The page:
Justice for Zahra

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*UPDATE as of July, 2020: Recently we learned that Zahra has been sentenced to 10 years in prison.

Zahra Mohammadi is a 28-year-old Kurdish civil activist who was arrested on May 23, 2019 when agents of the Intelligence Department of Sanandaj in Iranian Kurdistan raided her residence. With the permission of Iranian authorities in 2013, Zahra co-founded the Nojin Socio-Cultural Association, which is a Kurdish cultural education center in the Iranian Kurdistan province with a focus on teaching the Kurdish language to the surrounding communities. At the same time as Zahra’s arrest, two other members of the Nojin Socio-Cultural Association were also arrested.

The month before her arrest Zahra had given her doctoral defense and was looking forward to completing a PhD in Geopolitics – quite a feat as a woman in Iran. Zahra and her siblings were raised in poverty, and this fueled her passion for advanced education. After graduating with a M.S. degree in Geopolitics from the University of Birjand, Zahra taught low-income Kurdish children the Kurdish language and culture. It broke Zahra’s heart that so many children in her community did not have enough money to buy school supplies and thus grew up uneducated, so she used all of her savings to ensure children in her community were getting the education they needed.

Zahra is being held at the Sanandaj Correctional Centre without knowledge of her charges, access to a lawyer, or any contact with her family. Several requests have been made to secure legal representation, but all were denied. After Zahra was arrested, she went on a hunger strike until Iranian authorities would tell her the charges or allow her to communicate with her family. Unfortunately, a few days after the hunger strike Zahra lost consciousness and was taken to the prison hospital. Once she regained consciousness the intelligence police tried to force her to eat, but she refused until she could contact her family to let them know her location.  Finally, on May 30, 2019 Zarah had her first call with her family.

Zahra’s family demanded to see her, and during their first visit she told them she was living in solitary confinement where her cell was raided every few hours by several intelligence police who would interrogate her to try to force a “confession.” Zahra communicated to her family that the Iranian intelligence police had no evidence and no reason for her arrest and that she was being held there illegally and without access to a lawyer. Zahra has refused to sign a forced confession. By end of June 2019, the family was cut off from communication and visitation with her. They did not know if she was dead or alive for several months, but after much persistence the family was told that Zahra was alive but that all communication with her family was cut off until the police got a confession from her.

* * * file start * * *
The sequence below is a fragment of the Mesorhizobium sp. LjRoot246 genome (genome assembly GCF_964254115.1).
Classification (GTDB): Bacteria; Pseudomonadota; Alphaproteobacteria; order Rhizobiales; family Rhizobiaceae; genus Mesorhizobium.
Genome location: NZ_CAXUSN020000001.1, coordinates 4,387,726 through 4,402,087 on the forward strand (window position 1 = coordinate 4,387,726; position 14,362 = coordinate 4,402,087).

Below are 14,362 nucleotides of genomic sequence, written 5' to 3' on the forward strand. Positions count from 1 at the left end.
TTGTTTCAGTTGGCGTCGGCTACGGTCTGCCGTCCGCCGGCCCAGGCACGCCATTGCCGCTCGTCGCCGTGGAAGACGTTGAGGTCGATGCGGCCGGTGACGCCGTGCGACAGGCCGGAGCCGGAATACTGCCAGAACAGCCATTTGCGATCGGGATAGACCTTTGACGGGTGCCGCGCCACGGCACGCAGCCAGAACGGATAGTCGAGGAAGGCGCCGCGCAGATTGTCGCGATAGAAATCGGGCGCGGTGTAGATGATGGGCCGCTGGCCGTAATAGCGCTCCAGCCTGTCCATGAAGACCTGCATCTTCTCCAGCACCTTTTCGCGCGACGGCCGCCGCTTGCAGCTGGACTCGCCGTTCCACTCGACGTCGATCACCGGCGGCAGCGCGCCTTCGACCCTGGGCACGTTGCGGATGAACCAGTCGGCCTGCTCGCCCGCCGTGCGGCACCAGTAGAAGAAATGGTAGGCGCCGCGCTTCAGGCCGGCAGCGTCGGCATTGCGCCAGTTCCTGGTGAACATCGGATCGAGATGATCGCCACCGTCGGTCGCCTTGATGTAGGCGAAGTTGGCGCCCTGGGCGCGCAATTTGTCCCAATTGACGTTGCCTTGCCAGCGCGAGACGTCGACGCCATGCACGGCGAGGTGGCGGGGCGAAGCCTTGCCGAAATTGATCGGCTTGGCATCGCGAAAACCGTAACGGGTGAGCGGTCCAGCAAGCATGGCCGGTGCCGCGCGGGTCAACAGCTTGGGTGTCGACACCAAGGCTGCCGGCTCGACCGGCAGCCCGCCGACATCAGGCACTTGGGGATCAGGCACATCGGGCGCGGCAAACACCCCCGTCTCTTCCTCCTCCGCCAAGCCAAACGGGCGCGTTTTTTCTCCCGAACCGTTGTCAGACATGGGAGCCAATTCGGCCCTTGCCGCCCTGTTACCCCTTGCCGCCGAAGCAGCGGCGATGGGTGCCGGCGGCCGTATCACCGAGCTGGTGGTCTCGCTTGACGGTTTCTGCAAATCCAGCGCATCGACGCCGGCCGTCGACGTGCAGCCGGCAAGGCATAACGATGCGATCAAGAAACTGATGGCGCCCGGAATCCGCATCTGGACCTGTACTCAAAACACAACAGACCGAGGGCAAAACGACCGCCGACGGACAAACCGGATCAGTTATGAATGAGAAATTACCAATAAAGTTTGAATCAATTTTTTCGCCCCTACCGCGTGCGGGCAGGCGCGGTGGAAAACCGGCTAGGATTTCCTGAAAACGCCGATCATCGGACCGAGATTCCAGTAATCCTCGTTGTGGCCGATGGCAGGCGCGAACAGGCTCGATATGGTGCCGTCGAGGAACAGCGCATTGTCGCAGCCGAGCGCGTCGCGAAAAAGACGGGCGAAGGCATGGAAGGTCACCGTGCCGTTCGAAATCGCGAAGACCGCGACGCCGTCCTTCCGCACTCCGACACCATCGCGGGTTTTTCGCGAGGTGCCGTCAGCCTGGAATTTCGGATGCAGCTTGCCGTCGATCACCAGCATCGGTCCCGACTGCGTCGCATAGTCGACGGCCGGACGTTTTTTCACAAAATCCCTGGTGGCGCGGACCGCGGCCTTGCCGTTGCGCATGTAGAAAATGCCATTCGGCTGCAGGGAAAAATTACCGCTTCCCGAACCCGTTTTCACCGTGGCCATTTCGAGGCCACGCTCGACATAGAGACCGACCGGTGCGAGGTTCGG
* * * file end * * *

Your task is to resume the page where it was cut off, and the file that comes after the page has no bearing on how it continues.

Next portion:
Finally, on September 16, 2019 after many pleadings, her family was permitted to visit her in prison. Zahra said in this meeting that she had been put under great pressure and psychological torture to make false confessions, but she still refused. She pleaded with her family to do whatever they could to get her out, and that’s when her sister, Maya, contacted TAF. The physical and psychological effects of the months in prison can be visibly seen on Zarah, and the family has been greatly concerned about her health. On September 18, 2019 Zahra was taken to court to be tried without a lawyer. A lawyer present who was representing another client intervened and demanded that Zahra not be tried without a lawyer according to Iranian law. The court relented and agreed to reschedule the court hearing for September 25, 2019 with a lawyer present.

Once Zarah’s case goes to trial on September 25th, she will be handed over to the Iranian revolutionary court for the final verdict. Iran revolutionary courts are known for their cruel and harsh sentencing. Zahra’s family is concerned that if something is not done before September 25, 2019 it will be impossible to repeal or overturn the conviction. Zahra’s family is also concerned that she might not survive the prison conditions.  She has serious medical conditions including issues with her digestive tract, critically low iron, and respiratory issues for which she was hospitalized one month before her arrest. Her needed medication has also been denied.

In addition, Zahra’s father had a heart attack recently from the stress of her arrest, and he is not recovering well. The stress also impacted Zahra’s older sister who has been like a mother to her since her mother passed away when she was an infant. Her sister is a mother to 1.5-year-old twins and a toddler and has been experiencing numbness on one side of her body which sent her to the hospital as well.

Zahra’s other sister, Maya, lives outside of Iran and pleaded with TAF to ask others to be a voice for Zahra and other highly educated women who are targeted as leaders in their community.  Iranian government considers these women a threat to their national security even though they are great assets to their nation. Many women in Iran like Zarah are thrown in prison indefinitely and are eventually forgotten. Maya told us, “We need to bring Zahra’s case to the light and make it known so that the Iranian government is kept accountable for their illegal treatment of highly educated women who care for their community. Please pray for Zahra. Please speak out for her.”

Please help Zarah by sharing her story on social media and donating HERE to help her family continue the fight.

Tags: Iran, justice, women leaders